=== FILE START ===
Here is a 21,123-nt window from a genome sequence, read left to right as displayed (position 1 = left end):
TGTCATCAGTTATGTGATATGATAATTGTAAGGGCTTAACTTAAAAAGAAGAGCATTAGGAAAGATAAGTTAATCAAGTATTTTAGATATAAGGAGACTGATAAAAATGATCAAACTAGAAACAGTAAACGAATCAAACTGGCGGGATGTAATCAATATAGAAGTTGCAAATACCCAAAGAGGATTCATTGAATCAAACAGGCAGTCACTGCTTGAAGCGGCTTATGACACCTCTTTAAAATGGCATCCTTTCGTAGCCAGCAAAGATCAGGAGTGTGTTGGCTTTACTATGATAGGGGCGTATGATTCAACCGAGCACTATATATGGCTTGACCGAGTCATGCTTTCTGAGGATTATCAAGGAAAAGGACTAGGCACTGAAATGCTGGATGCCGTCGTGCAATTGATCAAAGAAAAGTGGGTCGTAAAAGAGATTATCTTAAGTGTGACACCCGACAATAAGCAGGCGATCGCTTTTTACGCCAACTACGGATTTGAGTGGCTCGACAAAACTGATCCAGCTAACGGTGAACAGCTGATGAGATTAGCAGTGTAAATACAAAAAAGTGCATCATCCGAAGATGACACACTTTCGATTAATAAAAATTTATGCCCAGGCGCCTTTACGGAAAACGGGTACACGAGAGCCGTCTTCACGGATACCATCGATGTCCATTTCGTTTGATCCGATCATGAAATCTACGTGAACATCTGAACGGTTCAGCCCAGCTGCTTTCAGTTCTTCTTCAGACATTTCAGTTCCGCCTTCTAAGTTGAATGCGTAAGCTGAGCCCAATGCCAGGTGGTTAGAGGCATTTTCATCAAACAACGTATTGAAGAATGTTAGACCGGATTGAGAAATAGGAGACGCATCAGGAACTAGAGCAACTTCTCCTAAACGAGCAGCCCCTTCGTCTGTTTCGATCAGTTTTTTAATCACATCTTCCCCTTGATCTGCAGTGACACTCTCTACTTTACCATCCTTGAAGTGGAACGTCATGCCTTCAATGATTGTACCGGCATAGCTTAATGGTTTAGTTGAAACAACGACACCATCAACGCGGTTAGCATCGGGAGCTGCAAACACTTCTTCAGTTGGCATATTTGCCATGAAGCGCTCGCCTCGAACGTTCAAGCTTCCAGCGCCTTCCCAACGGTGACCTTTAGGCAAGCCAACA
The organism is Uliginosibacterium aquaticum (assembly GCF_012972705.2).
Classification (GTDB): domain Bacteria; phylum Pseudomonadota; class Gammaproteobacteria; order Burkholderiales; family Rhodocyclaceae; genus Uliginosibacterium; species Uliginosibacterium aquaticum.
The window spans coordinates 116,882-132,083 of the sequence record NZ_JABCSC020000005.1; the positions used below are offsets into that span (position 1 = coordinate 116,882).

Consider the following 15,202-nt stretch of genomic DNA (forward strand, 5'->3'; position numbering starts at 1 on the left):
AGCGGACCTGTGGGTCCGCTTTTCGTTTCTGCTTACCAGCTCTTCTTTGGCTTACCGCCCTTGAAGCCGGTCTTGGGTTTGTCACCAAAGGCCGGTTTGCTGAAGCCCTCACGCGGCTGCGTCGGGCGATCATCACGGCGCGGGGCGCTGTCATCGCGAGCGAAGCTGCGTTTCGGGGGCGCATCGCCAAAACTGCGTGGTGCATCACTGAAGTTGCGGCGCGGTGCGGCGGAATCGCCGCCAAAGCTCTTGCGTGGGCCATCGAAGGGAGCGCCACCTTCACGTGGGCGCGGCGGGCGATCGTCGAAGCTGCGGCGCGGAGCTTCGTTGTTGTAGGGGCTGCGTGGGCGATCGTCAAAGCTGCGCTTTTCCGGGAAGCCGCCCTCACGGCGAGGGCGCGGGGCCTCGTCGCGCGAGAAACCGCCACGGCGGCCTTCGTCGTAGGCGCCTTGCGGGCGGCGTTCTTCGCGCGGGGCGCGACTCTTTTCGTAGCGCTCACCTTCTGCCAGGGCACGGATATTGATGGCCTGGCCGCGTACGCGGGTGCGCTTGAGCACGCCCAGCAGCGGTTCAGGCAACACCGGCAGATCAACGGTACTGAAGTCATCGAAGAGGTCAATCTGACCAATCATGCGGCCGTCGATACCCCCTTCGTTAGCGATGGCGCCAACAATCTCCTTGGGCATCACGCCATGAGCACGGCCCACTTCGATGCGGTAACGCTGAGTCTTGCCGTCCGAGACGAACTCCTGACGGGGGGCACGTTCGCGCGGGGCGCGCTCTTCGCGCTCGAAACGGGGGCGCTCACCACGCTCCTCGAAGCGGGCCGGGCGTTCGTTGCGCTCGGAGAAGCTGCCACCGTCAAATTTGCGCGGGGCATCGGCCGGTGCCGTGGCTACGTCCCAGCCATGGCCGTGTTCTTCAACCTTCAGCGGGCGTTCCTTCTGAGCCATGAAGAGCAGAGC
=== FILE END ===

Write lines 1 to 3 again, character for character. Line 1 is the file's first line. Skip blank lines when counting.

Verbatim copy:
Here is a 21,123-nt window from a genome sequence, read left to right as displayed (position 1 = left end):
TGTCATCAGTTATGTGATATGATAATTGTAAGGGCTTAACTTAAAAAGAAGAGCATTAGGAAAGATAAGTTAATCAAGTATTTTAGATATAAGGAGACTGATAAAAATGATCAAACTAGAAACAGTAAACGAATCAAACTGGCGGGATGTAATCAATATAGAAGTTGCAAATACCCAAAGAGGATTCATTGAATCAAACAGGCAGTCACTGCTTGAAGCGGCTTATGACACCTCTTTAAAATGGCATCCTTTCGTAGCCAGCAAAGATCAGGAGTGTGTTGGCTTTACTATGATAGGGGCGTATGATTCAACCGAGCACTATATATGGCTTGACCGAGTCATGCTTTCTGAGGATTATCAAGGAAAAGGACTAGGCACTGAAATGCTGGATGCCGTCGTGCAATTGATCAAAGAAAAGTGGGTCGTAAAAGAGATTATCTTAAGTGTGACACCCGACAATAAGCAGGCGATCGCTTTTTACGCCAACTACGGATTTGAGTGGCTCGACAAAACTGATCCAGCTAACGGTGAACAGCTGATGAGATTAGCAGTGTAAATACAAAAAAGTGCATCATCCGAAGATGACACACTTTCGATTAATAAAAATTTATGCCCAGGCGCCTTTACGGAAAACGGGTACACGAGAGCCGTCTTCACGGATACCATCGATGTCCATTTCGTTTGATCCGATCATGAAATCTACGTGAACATCTGAACGGTTCAGCCCAGCTGCTTTCAGTTCTTCTTCAGACATTTCAGTTCCGCCTTCTAAGTTGAATGCGTAAGCTGAGCCCAATGCCAGGTGGTTAGAGGCATTTTCATCAAACAACGTATTGAAGAATGTTAGACCGGATTGAGAAATAGGAGACGCATCAGGAACTAGAGCAACTTCTCCTAAACGAGCAGCCCCTTCGTCTGTTTCGATCAGTTTTTTAATCACATCTTCCCCTTGATCTGCAGTGACACTCTCTACTTTACCATCCTTGAAGTGGAACGTCATGCCTTCAATGATTGTACCGGCATAGCTTAATGGTTTAGTTGAAACAACGACACCATCAACGCGGTTAGCATCGGGAGCTGCAAACACTTCTTCAGTTGGCATATTTGCCATGAAGCGCTCGCCTCGAACGTTCAAGCTTCCAGCGCCTTCCCAACGGTGACCTTTAGGCAAGCCAACA
The organism is Uliginosibacterium aquaticum (assembly GCF_012972705.2).